How to Replace Grass With Ground Cover


Replacing grass with ground covers can be a smart choice for steep hills and large areas that receive little to no foot traffic. Ground covers are nearly maintenance-free, requiring no mowing, and their strong, spreading roots help to prevent soil erosion on hills. Mowing grass on steep hills is dangerous, so replacing this grass with ground covers can eliminate safety issues in maintaining your landscape. Replacing grass with ground covers takes some initial physical work, but it should reduce the amount of ongoing work needed to care for that area of your yard.

Prepare the Area

Step 1

Remove all the grass sod from the area where you want to plant the ground cover. You can use a grub hoe for smaller or steep areas, or rent a sod cutter for larger areas.

Step 2

Turn the soil to loosen at least the top 6-inch layer. Use a pitchfork or stiff-tined rake for small areas or a rototiller for larger areas.

Step 3

Spread a 1-inch layer of peat moss on top of the loosened soil and work the peat into the soil using your pitchfork, rake or rototiller. Spread a granular low-nitrogen fertilizer on the soil, following the dosage instructions on the package.

Step 4

Rake a 2-inch layer of bark mulch onto the soil surface.

Plant the Ground Cover

Step 1

Select the appropriate variety of ground cover, based on the plant's sunlight requirements, growth habit, color or flowering habit and water requirements. For shaded areas, you can plant ground covers like pachysandra, ivies or winter creeper thyme. For sunny areas, you can plant varieties of junipers or wild trailing roses.

Step 2

Dig planting holes using a spade or garden trowel in the prepared area that are the same depth as and 1 ½ times the width of the planter container. Space the planting holes according to the requirements for the specific ground cover plant.

Step 3

Plant the ground cover in rows, staggering the plants and covering the entire prepared area. Ground covers are notoriously vigorous growers and spread quickly, so don't worry about the gaps between the plants.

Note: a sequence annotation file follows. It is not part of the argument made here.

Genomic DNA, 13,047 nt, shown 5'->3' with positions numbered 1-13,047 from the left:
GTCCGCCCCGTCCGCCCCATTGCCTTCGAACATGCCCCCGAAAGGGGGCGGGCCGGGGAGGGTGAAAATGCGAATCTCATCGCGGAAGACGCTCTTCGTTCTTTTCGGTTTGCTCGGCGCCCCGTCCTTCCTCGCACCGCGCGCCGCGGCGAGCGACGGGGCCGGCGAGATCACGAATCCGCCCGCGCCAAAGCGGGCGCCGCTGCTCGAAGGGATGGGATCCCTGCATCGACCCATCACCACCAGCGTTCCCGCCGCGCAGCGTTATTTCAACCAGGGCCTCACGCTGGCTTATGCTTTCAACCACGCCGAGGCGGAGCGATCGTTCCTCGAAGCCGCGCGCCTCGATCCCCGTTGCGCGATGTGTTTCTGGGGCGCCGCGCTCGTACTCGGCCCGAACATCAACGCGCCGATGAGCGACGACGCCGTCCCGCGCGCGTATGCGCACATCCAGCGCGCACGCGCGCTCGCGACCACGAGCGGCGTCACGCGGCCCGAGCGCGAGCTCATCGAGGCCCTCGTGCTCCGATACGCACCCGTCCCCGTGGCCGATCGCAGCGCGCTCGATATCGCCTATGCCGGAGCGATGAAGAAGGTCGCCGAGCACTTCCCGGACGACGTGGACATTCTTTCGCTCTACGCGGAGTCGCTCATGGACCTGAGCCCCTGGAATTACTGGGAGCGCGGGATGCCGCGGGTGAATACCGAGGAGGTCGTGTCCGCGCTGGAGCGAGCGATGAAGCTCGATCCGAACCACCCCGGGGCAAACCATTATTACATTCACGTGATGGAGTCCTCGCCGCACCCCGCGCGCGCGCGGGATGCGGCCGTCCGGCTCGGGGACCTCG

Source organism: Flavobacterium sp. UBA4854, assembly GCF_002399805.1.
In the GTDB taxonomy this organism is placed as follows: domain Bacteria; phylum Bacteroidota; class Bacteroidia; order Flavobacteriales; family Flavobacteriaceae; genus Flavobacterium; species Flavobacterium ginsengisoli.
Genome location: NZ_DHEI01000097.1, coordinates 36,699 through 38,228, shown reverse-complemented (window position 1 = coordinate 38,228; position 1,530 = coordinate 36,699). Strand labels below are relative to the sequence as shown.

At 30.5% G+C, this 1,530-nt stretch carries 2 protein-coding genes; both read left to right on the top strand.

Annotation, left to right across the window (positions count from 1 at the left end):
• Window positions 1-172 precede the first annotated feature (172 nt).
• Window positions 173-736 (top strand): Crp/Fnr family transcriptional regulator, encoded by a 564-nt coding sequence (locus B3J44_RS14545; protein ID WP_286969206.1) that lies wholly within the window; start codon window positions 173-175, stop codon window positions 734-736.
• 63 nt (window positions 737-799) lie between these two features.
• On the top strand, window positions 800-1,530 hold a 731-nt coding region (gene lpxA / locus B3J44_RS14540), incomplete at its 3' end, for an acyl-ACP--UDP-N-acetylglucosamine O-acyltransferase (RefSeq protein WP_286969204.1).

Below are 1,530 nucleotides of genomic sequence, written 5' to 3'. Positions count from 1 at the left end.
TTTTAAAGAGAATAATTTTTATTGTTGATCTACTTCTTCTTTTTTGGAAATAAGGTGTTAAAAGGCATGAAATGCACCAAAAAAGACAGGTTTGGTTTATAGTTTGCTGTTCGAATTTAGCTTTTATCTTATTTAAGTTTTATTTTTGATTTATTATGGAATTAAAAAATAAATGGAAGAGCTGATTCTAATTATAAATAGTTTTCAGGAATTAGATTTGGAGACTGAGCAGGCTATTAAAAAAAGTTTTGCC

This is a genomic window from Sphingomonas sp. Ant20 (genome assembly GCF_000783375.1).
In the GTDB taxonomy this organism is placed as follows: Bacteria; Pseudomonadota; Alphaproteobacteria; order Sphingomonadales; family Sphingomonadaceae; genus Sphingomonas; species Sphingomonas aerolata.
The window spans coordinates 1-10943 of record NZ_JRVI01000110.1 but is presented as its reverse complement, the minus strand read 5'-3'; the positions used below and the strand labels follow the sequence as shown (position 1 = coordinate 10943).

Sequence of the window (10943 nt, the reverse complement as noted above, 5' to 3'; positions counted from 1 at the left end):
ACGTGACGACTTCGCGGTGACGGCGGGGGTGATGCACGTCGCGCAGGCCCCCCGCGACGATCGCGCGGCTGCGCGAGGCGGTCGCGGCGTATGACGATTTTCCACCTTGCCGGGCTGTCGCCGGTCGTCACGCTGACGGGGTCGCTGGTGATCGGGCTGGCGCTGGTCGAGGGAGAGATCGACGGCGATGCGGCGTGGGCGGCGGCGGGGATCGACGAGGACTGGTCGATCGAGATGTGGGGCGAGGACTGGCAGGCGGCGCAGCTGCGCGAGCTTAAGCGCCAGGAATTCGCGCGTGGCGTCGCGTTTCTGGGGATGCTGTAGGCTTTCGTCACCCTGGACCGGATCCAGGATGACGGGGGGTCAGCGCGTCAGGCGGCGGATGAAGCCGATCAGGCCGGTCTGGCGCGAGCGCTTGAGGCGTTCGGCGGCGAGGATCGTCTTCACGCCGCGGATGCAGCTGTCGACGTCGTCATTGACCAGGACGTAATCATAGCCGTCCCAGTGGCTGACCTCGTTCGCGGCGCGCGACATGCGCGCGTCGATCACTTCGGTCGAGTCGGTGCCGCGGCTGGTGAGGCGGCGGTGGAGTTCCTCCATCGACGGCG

Step 4

Water the plants to moisten the soil down to the roots right after planting. Water the ground cover thereafter according to the plants' specific water requirements. In general, you should water your newly-planted ground cover once or twice each week during the first growing season to help them become established.

Tips and Warnings

  • Don't plant ground cover to replace grass in foot-traffic areas. No ground cover variety is suitable for areas where you'll walk on it every day. Beware of replacing grass with certain ground covers that will cause problems and require possibly even more maintenance than a grass lawn, such as sandwort, chamomile and pearlwort. Sandwort requires regular mowing to clean up the seed stalks, chamomile is weak and grows in messy clumps, and pearlwort attracts a variety of harmful plant pests, such as sow bugs, grubs and beetles.

Things You'll Need

  • Grub hoe or sod cutter
  • Pitchfork or rototiller
  • Stiff-tined rake
  • Peat moss
  • Granular low-nitrogen fertilizer
  • Bark mulch
  • Ground cover plants
  • Spade or garden trowel
  • Garden hose


  • This Old House: How to Plant Ground Cover

Who Can Help

  • Grass and Other Ground Cover Selections for Your Lawn
  • Doug Green's The Myths of Ground Covers
Keywords: replace grass with ground cover, groundcover lawn, plant ground cover

About this Author

Sarah Terry brings 10 years of experience writing novels, business-to-business newsletters, and a plethora of how-to articles. Terry has written articles and publications for a wide range of markets and subject matters, including Medicine & Health, Eli Financial, Dartnell Publications and Eli Journals.